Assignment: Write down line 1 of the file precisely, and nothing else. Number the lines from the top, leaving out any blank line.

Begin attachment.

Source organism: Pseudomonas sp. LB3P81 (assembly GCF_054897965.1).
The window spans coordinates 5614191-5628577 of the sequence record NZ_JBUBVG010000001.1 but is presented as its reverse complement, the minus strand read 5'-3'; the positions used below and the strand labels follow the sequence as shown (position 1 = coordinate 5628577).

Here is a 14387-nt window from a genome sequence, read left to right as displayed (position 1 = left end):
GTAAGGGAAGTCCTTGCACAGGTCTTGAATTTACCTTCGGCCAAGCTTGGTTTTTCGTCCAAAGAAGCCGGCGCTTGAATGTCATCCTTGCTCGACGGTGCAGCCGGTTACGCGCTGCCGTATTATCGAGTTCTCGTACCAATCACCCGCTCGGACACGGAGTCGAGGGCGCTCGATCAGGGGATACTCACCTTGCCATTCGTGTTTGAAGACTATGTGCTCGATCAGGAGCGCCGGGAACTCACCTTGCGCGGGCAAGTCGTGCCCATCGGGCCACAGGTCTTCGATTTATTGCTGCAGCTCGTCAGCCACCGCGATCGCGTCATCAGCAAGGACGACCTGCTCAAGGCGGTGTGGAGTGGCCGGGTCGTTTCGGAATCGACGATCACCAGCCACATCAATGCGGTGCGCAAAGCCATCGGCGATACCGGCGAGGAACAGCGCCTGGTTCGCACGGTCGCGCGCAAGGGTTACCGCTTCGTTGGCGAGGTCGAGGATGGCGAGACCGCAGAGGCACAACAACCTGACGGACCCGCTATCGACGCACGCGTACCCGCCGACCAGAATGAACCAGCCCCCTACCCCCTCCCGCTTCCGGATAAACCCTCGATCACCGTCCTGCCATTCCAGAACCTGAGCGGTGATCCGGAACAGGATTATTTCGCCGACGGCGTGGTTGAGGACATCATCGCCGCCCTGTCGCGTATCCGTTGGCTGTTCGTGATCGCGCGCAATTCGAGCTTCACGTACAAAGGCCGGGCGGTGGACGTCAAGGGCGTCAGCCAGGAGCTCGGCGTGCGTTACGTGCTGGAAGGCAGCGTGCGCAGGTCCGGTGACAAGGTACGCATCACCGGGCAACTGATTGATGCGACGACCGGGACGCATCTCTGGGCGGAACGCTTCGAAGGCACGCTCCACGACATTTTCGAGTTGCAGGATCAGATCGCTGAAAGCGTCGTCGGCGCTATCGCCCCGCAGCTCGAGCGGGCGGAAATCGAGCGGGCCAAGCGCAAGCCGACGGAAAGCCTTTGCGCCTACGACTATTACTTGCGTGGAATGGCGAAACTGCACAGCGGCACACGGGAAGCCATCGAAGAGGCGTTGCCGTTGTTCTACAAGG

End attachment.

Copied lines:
Source organism: Pseudomonas sp. LB3P81 (assembly GCF_054897965.1).